We enjoyed the official Welcome Dinner in the restaurant, savoring our two fish options: salmon with corn sauce and caviar, and seared halibut with mashed potatoes and melted leeks. Dessert was chocolate and peanut butter crunch with yoghurt ice cream, an interesting and surprisingly tasty combination.

Curious, we briefly visited the Lounge for the 9:00 PM programming, featuring the regular onboard musician, a pianist and vocalist named Gigi. During lunch in the Lounge, cocktail hour, dinner in the Lounge, and post-dinner in the Lounge, Gigi entertained guests with covers of well-known hits, backed by some sort of digital tracks that were synced with his keyboard. While endearing, we were not terribly impressed by this entertainment, but others absolutely seemed to enjoy Gigi's performances. Many people jumped up to hit the dance floor by the bar.

Day 3: Cologne, Germany

Day 3 was our first example of an unexpected inconvenience with the itinerary--itinerary cities do not necessarily equate to port cities. The ship docked in Zons at 9:00 AM, where passengers interested in the Cologne tour were invited to board buses into the city center. The ship itself did not reach Cologne until 12:30 PM. We had planned to explore Cologne on our own, so this was a little irritating for us. However, we were invited to take the bus into the city with the rest of the passengers, and were reassured that we were welcome to explore on our own and part ways with the rest of the tour groups. 

That we did! Again, we were given detailed maps of the city, including the docking location of our ship. We explored the gorgeous Cologne cathedral on our own, had a pre-lunch treat at the Schokolademuseum cafe, and then enjoyed a wonderful lunch at the Fruh am Dom brauhaus, a recommended stop from a few friends, as well as Viking.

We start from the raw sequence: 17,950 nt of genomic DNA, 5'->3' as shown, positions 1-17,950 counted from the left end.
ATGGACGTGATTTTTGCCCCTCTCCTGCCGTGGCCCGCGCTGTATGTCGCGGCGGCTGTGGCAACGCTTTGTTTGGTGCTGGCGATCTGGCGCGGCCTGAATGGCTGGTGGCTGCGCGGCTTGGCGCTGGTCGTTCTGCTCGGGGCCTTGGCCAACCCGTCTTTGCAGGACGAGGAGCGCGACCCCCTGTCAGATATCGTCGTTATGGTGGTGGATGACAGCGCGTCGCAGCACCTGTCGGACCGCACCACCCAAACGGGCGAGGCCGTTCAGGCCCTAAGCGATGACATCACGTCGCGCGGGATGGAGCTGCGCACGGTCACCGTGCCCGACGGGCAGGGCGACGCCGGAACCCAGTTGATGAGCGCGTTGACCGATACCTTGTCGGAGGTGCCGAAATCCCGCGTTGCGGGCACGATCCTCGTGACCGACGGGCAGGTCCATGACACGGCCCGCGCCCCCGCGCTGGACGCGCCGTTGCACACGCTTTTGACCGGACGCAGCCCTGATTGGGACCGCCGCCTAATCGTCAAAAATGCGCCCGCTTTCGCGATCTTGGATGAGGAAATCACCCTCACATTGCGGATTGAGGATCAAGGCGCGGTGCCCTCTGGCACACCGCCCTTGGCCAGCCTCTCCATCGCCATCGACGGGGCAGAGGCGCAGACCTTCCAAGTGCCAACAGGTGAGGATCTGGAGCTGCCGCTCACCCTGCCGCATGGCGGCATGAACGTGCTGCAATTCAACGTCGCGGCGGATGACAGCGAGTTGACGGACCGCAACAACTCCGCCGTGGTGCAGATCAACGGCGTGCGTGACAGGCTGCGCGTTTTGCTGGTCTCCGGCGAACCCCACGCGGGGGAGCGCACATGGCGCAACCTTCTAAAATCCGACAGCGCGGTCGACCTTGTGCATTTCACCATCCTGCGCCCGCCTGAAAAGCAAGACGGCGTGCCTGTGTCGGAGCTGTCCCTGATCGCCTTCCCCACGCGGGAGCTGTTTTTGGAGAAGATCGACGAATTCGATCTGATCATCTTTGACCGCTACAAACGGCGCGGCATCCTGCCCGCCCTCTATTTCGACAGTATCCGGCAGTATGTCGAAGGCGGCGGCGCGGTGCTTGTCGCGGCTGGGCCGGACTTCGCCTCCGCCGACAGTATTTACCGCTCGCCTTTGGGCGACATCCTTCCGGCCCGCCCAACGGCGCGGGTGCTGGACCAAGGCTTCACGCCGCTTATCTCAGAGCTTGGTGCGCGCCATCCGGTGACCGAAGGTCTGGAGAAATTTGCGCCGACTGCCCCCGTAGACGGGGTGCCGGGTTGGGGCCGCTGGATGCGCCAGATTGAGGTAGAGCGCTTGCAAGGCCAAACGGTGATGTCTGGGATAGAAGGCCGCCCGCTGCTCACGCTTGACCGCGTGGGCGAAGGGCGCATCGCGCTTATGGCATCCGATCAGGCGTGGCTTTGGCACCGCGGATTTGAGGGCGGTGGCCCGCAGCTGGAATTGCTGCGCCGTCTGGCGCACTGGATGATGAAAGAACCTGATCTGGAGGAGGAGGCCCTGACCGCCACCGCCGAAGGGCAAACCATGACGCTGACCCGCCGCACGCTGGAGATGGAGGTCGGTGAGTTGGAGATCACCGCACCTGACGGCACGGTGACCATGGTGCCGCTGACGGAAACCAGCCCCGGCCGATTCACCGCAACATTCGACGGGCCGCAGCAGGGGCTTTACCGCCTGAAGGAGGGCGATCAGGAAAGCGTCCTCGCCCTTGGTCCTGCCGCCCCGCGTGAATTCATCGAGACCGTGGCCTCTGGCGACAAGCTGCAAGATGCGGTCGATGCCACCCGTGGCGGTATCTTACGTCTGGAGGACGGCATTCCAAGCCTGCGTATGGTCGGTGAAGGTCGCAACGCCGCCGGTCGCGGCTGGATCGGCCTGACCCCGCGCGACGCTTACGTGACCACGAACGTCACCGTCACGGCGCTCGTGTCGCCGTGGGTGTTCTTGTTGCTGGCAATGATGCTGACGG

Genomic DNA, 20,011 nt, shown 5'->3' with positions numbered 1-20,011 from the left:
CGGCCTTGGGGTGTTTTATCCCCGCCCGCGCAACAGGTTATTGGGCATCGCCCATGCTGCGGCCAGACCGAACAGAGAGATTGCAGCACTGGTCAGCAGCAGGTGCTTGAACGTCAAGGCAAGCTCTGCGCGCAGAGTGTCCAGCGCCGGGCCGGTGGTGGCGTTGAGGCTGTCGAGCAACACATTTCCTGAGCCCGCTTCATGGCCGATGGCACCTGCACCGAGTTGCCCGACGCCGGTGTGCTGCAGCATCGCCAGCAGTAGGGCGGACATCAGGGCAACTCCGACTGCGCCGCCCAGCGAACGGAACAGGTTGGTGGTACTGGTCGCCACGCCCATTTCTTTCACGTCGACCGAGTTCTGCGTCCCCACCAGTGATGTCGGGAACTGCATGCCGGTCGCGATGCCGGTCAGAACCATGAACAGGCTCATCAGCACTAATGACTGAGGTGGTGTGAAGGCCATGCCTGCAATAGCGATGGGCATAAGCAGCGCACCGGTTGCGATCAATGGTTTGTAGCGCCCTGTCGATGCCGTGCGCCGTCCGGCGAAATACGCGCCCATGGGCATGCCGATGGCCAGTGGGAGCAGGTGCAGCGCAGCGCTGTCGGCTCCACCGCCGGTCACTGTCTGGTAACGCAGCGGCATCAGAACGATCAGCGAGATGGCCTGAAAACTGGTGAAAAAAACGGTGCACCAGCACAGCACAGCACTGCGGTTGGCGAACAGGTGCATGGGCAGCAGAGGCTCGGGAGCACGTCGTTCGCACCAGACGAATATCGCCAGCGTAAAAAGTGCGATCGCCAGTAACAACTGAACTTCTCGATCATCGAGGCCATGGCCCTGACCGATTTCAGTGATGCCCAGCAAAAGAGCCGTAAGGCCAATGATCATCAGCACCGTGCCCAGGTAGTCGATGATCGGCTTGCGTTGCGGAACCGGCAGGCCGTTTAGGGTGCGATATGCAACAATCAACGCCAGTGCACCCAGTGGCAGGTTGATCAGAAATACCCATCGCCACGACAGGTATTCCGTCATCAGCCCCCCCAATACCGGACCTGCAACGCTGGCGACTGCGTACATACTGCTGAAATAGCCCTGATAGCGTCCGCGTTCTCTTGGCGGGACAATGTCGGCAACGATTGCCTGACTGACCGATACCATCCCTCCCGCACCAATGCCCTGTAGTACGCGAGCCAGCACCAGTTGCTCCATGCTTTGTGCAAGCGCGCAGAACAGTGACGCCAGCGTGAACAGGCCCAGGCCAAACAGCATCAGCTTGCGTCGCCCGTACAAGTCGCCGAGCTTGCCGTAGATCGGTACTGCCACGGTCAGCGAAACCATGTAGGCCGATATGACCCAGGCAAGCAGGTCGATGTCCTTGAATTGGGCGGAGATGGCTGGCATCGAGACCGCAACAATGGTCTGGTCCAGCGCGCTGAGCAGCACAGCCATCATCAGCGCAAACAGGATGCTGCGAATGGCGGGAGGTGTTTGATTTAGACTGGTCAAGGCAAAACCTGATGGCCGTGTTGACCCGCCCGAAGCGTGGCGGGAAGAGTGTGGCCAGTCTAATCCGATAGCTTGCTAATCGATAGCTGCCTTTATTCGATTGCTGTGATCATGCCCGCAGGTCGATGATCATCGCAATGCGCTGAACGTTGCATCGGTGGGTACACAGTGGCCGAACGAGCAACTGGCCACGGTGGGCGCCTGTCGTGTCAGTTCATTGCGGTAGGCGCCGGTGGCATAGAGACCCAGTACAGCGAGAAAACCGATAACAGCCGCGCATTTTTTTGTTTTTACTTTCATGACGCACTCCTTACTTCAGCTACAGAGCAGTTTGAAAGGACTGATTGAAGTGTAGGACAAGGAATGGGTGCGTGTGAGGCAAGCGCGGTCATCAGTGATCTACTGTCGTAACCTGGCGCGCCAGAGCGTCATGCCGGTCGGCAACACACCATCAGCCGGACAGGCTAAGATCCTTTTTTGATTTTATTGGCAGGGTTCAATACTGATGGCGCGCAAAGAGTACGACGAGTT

In the afternoon, many passengers opted for the paid excursion to the Bruhl UNESCO Palaces. We opted to enjoy a more leisurely afternoon, but heard nothing but good things about both the morning tour and the afternoon palace excursion. The ship presented an 'Enrichment Lecture' at 5:00 PM entitled "Germany Today," which we also skipped. 

Per our request the night before, we left the ship again for dinner at a staff-recommended restaurant on the river, Fischmarkt. Dinner was fine, but not our favorite experience. It was difficult to tell if we simply ordered the wrong dishes, or if the restaurant was a poor recommendation. Either way, we still enjoyed a lovely evening outside under the heaters, and took a night walk across the love locks bridge to peruse a permanent fair on the far side of the river.

We returned to the ship in time for the evening program, "Classical Music Journey" featuring a cellist and pianist from the Cologne Symphony Orchestra. This was a lovely program, tainted only by the rude behavior of a few select passengers who were apparently bored--and even offended--by classical music. Perhaps it had something to with the fact that bar service was suspended during the program out of respect for the musicians.

During the program, we enjoyed a bottle of champagne and strawberries that were gifted to us in honor of our wedding anniversary. Our actual wedding anniversary was in September, but upon booking our cruise, the Viking representative told us that our 'new' anniversary would be in Cologne, and we would be celebrated accordingly. We did not object!

Day 4: Koblenz, Braubach, and Rudesheim

We were warned in advance that Day 4 was a good day to stick with the group, so we ate breakfast and disembarked for the included excursion to Marksburg Castle. Viking transported us to Braubach by bus, where our ship later met us. The bus ride was comfortable and not too long.